University prepares prior to board of trustees meeting

Faculty received an email discussing the effects of low student enrollment. Photo by Viktoryia Paliakovich / The Jambar

By Elizabeth Coss

Faculty of Youngstown State University received an email from the Office of Academic Affairs and the Office of Finance and Business Operations Sept. 1 detailing what can be expected if enrollment numbers continue to decline. 

The email was sent ahead of the release of the 14-day enrollment numbers and the board of trustees meeting scheduled for Sept. 20. It states YSU expects enrollment to decline again this semester, and the university will take measures to combat the financial hit taken from decreased enrollment. 

“One important step we can take to ensure YSU’s fiscal sustainability is to reconsider committing university resources to low-enrolled majors, especially when other northeast Ohio universities offer the very same majors,” the email stated.

According to the email, Ohio state law (ORC, Section 3345.35) requires all state universities to submit a low enrollment course and program and duplicate program report with recommended actions universities should take. 

“YSU’s report will be considered by the Board of Trustees’ Academic Excellence & Student Success Committee on Sept. 20, 2022. This report will help provide a roadmap to ensuring that we offer courses in the most cost-efficient and non-duplicative manner possible,” the email stated. 

Mark Vopat, president of the faculty union and professor of religious studies, said discussions are ongoing between the university and the YSU-OEA. 

“The university and the union are in negotiations … about a voluntary separation retirement package, similar to the one last year,” Vopat said. “The union views this as the better of a bad situation. It’s just less bad. If there are people who, you know, want to take this separation agreement, the potential is that it might save other tenure track positions here at the university.”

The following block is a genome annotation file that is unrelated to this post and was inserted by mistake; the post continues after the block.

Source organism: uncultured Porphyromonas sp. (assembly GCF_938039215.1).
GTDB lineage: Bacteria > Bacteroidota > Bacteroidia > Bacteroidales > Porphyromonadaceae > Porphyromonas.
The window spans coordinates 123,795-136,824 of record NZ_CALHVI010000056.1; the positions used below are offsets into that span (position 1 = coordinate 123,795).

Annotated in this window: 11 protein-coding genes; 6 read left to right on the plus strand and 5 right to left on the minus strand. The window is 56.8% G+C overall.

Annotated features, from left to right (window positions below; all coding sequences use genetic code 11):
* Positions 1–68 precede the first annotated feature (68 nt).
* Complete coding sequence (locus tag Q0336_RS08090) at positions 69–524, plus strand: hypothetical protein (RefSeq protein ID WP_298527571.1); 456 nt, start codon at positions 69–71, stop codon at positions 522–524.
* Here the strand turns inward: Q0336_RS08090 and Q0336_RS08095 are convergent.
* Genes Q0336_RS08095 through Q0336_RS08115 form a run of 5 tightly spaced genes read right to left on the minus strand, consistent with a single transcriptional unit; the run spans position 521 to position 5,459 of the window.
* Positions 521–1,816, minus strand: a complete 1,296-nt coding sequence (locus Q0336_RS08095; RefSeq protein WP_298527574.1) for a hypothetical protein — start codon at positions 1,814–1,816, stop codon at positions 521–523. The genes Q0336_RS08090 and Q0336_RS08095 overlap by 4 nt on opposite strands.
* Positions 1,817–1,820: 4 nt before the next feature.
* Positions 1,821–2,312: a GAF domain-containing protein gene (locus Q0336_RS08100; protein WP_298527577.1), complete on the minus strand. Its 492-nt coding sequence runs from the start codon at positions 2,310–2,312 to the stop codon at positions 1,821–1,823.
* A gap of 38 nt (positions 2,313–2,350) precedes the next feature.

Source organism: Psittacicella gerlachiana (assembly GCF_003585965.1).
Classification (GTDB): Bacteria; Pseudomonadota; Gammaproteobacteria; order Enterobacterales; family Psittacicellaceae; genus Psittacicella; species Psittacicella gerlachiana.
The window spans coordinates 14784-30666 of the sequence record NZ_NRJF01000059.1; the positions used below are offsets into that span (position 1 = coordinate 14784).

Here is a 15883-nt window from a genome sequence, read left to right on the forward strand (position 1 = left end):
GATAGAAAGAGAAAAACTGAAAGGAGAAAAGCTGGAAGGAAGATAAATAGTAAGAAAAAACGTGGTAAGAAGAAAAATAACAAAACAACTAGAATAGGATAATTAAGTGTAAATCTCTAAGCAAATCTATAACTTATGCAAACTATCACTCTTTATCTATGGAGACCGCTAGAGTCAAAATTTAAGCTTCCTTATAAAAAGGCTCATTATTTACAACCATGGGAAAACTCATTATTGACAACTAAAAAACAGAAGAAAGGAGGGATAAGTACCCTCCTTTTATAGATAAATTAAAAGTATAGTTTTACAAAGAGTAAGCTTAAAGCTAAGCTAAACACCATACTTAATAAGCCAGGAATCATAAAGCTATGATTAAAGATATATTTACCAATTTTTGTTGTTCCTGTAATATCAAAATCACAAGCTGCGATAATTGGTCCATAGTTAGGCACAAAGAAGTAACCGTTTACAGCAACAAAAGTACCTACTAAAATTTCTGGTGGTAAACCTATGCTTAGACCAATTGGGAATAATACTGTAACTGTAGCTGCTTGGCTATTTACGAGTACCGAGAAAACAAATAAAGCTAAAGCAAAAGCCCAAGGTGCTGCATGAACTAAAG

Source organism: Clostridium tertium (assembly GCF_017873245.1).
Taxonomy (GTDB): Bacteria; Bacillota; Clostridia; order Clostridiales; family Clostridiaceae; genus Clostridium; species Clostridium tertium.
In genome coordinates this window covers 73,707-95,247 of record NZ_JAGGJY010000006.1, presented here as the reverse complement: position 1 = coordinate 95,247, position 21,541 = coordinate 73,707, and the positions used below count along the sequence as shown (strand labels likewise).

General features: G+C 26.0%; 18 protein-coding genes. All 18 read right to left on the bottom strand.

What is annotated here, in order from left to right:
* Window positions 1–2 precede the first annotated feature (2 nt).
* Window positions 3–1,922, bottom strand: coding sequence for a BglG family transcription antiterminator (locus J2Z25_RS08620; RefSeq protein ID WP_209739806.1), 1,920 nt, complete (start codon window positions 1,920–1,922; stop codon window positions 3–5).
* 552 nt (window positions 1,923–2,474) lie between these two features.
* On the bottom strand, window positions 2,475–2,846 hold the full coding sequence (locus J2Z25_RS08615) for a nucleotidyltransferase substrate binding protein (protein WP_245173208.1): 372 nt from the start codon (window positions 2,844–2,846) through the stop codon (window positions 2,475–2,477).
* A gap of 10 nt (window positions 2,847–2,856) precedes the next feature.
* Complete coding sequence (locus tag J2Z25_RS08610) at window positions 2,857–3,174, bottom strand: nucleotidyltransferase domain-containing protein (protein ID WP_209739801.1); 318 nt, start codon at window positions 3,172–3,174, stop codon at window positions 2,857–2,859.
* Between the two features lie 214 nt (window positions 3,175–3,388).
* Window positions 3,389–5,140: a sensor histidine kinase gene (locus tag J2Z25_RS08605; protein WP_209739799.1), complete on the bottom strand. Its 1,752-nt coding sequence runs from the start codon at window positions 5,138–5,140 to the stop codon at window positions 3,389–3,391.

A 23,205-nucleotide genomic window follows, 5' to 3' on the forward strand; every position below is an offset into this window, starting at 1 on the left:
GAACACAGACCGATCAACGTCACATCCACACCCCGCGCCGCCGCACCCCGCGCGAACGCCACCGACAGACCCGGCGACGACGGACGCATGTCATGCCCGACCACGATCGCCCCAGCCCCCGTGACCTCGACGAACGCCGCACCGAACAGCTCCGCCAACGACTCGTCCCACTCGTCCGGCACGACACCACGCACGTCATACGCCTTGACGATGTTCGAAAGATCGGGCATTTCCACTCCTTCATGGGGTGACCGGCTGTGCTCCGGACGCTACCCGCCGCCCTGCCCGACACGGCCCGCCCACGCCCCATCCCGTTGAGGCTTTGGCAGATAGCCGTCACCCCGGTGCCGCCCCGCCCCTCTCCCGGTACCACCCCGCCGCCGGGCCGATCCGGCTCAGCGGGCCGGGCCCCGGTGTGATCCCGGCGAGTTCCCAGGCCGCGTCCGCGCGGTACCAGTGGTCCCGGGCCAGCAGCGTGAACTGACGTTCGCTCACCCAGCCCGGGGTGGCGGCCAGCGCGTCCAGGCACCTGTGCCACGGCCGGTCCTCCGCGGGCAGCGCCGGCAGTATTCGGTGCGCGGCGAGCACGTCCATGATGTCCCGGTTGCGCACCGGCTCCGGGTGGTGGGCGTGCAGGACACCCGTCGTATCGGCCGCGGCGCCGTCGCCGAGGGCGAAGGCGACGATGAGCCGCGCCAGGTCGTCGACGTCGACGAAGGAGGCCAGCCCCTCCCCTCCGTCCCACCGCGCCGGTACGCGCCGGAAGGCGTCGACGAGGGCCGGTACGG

Vopat elaborated on how offers to potentially ready-to-retire faculty might save jobs. 

“We wish it wasn’t the case, but it’s better that individuals are able to walk away with some sort of financial security rather than walking away with nothing,” Vopat said. “This can save some jobs and that’s what we’re hoping is the outcome, but we wish we didn’t have to go through this again.”

The university has seen a decrease in enrollment over the past four years. Enrollment is projected to decline again this year from the total 11,298 students who were enrolled last year

Ron Cole, director of communications at the university, said the budget of a university is dependent on tuition revenue. 

“The more students that enroll, the higher the revenue generated by tuition. We build our annual budget on a projected 14-day enrollment. For the 2022-23 fiscal year, the budget is based on a projected 4 % decline in [full-time equivalent] enrollment,” Cole said. “The university continues with a variety of initiatives to ensure efficiencies across campus, including review of all academic programming and staffing.”

The Jambar reached out to Provost Brien Smith and the Vice President for Finance and Business Operations, Neal McNally, both were unavailable for comment. 

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